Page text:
I would also like to argue your statement that nothing changed in 15 years. Several things changed. The chemistry of the electrolytic capacitors has been eating the insides of the caps for 15 years, dust and humidity have been soaking into the circuit board for 15 years, etc. Leaving an electrolytic capacitor unused is about the second or third worse thing you can do to them. I recommend you wash the circuit board with detergent and water, then use a hair dryer to dehumidify the board. Then wait an hour and dry it some more. Cleanliness is very important in high voltage circuits.
     
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  9. sheldons

    Active Member

    Oct 26, 2011
    616
    101
    you can cut into the board and scrape away the conductive part of the pcb,desolder and resolder that pin on the tigger tx and as long as nothing else is at fault you should be up and running
     
  10. takao21203

    Distinguished Member

    Apr 28, 2012
    3,577
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    I have a Siemens 1000uF capacitor here from 1980. Still works.
     
  11. thatoneguy

    AAC Fanatic!

    Feb 19, 2009
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    Many will still function. If you put them on an LCRZ meter or in a bridge, you'll see they no longer perform within the limits of the datasheet if the equipment has sat without power for a few years. If they are continually powered, that changes things, as the capacitors stay "formed'.

    At any rate, the essential characteristics of good capacitors made today far surpass a capacitor manufactured 30 years ago, ignoring the fact that that cap has sat idle an additional 15 years.
     
  12. animateme

    Thread Starter New Member

    May 27, 2011
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    Ok, thank you again for the advice. I will give it a try and report back.
    Thanks.
     
  13. #12

    Expert

    Nov 30, 2010
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    and I have (2) Sprague 14,000 uf @ 100V from 1975. I'll run them up to 100 volts right after I put on my bulletproof vest and full face plate motorcycle helmet.

    (Never mind below that, the work bench covers that part.)
     
  14. animateme

    Thread Starter New Member

    May 27, 2011
    10
    0
    Thanks for the advice but this is just a bit above my knowledge. I do have a multimeter but I am not sure if I want to mess trying to measure the powered circuit without being sure about what I am doing.
     
  15. animateme

    Thread Starter New Member

    May 27, 2011
    10
    0
    Ok, I scraped away the carbon area between the lines and put some nail polish on it as suggested. I placed the xenon tube back in and powered up. The arcing burn is no longer there! ...however, no strobe flash.

    So, I got rid of that issue (thanks again for the advice!), now I just need to get the circuit to flash that tube again.

    Assuming that the capacitors are dead from being stored and unused for such a long time:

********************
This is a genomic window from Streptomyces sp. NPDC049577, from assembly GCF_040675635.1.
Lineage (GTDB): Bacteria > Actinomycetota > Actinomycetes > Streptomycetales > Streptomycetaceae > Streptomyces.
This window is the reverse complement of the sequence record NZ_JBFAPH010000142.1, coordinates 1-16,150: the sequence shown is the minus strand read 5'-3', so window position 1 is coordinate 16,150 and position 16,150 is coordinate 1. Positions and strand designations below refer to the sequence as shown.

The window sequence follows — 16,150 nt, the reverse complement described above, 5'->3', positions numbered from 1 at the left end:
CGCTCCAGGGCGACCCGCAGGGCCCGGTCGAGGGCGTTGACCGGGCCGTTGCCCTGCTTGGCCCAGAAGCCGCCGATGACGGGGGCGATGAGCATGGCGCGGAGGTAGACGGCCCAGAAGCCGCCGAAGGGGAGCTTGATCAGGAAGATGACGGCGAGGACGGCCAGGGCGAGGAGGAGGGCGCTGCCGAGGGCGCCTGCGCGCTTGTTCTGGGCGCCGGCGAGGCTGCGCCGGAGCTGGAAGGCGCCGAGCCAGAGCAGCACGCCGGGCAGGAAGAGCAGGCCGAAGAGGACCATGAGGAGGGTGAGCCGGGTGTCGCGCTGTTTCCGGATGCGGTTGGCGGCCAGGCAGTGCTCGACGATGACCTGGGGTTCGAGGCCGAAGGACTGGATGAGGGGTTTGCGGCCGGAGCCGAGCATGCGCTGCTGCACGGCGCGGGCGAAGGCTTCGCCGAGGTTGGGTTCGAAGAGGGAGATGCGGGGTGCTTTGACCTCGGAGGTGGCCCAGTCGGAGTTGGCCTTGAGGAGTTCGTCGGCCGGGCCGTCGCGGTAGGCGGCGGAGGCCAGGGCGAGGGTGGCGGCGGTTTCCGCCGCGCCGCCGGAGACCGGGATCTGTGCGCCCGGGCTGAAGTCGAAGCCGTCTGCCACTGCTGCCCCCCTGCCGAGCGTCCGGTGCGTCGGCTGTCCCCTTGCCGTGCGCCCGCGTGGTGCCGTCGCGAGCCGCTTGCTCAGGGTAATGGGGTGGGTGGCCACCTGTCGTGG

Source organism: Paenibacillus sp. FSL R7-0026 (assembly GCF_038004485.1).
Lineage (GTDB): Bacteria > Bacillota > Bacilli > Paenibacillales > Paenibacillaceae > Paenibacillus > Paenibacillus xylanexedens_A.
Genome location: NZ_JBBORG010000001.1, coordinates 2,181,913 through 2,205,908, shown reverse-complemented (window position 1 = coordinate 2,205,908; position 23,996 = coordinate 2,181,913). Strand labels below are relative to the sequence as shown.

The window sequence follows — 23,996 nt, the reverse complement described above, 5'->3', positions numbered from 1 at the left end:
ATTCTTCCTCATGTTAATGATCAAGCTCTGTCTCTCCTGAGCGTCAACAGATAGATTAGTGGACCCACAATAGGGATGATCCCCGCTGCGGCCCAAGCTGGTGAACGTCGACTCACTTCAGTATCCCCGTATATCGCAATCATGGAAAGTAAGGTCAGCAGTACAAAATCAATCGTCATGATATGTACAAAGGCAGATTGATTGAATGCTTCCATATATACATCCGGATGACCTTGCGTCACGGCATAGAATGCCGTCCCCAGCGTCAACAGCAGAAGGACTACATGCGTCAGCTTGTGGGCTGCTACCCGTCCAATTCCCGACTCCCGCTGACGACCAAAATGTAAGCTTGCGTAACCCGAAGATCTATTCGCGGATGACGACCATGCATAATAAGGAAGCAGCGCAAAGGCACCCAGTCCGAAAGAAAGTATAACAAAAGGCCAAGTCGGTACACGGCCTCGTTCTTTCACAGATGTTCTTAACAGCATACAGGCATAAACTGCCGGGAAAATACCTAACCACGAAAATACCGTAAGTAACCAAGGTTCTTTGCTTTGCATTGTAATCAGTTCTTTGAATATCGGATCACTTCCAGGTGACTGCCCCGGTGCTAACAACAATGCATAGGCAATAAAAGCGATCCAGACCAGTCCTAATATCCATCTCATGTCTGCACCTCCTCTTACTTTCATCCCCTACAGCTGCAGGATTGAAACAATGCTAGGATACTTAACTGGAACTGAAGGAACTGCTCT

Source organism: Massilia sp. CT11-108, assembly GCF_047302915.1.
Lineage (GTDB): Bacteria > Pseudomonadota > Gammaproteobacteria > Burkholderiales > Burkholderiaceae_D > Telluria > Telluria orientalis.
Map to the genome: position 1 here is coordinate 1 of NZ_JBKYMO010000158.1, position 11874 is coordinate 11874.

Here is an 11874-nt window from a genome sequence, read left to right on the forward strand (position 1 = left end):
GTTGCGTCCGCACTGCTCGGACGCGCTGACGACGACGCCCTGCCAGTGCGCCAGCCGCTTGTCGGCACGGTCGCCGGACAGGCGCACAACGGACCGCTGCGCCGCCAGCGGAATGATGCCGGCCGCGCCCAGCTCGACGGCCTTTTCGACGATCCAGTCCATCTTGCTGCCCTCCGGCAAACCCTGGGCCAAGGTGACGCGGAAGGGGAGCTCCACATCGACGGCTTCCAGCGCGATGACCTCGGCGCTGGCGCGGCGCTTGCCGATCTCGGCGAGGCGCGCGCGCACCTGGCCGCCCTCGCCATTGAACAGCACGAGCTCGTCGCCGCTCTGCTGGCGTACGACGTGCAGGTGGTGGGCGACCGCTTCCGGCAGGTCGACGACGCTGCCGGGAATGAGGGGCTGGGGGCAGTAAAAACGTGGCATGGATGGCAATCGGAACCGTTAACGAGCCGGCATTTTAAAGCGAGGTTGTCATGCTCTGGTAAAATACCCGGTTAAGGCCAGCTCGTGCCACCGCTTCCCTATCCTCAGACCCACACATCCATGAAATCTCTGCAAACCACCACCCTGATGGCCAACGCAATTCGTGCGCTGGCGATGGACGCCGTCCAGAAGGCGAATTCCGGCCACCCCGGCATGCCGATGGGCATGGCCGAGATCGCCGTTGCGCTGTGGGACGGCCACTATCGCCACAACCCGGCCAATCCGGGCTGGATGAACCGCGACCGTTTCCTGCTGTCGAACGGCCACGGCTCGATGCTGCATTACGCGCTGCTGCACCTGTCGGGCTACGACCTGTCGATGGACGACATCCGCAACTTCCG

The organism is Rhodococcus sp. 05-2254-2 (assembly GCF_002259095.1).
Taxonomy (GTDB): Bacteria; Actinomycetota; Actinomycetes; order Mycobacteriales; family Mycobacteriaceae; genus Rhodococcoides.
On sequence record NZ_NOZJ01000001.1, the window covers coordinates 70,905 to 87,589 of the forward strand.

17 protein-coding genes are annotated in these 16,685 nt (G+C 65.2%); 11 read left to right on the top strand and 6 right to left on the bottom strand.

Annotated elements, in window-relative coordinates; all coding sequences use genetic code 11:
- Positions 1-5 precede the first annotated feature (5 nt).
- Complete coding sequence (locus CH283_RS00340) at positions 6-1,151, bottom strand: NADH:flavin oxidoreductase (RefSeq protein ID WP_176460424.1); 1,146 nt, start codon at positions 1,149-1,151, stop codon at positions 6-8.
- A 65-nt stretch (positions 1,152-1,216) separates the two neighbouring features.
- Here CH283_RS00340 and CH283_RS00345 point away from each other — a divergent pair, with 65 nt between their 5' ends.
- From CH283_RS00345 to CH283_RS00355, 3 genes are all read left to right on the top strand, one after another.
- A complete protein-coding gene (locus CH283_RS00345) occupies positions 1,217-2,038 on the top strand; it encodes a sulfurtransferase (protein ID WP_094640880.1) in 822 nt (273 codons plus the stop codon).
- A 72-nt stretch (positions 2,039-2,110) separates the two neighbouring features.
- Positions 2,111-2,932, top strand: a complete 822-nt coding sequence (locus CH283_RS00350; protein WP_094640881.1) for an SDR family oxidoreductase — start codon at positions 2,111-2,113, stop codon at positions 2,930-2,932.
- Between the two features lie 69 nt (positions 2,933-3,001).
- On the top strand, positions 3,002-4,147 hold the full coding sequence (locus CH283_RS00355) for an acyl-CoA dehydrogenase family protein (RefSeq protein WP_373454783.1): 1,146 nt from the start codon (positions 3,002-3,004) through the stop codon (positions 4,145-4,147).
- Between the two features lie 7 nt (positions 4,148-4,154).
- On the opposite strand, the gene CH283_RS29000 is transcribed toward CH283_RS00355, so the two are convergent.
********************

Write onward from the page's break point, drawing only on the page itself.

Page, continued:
The current electrolytic caps on the circuit read: 22 uF, 250 WVDC

    As replacement for the electrolytic capacitors, I found these online from a local store:
    [​IMG]
    Electrolytic Capacitors
    The specs are:
    - Radial
    - Aluminum
    - 22 uF, 250 Volts
    - 13 x 29 mm.

    I assume that these will do the job, right? Or, is there anything else that I should consider when looking for the replacement?

    Would you suggest that I go ahead and replace this or is there anything that I could test before replacing parts?

    Thanks!
     
  16. thatoneguy

    AAC Fanatic!

    Feb 19, 2009
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    The only problem I see is that your new caps are radial lead (both leads come out of the radius of one side), while what is currently installed are Axial lead (lead comes out on each end on the axis).

    If you can get them wired in without shorting, maybe use small diameter heat shrink, they could work, but it's better to replace with the same form factor component. Be sure to pay attention to polarity, Electrolytic caps have a tendency to explode if polarity is reversed.
     
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  17. animateme

    Thread Starter New Member

    May 27, 2011
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    Thanks thatoneguy. I did notice the difference between the axial and radial configurations. I did figure that I could get around this using a wire. I will be sure to pay attention to polarity. Thanks for the warning.
     
  18. #12

    Expert

    Nov 30, 2010
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    Sorry. I try to taylor my advice to fit the person asking, but sometimes I fail.

    Meanwhile, You are replacing the most likely suspects. If that doesn't work, I'm afraid you're going to have to learn about measuring live circuits.

    Let us know how it turns out.
     
  19. tubeguy

    Well-Known Member

    Nov 3, 2012
    1,157
    197
    Because of the flash-over its possible the trigger transfiormer or the SCR may be damaged also.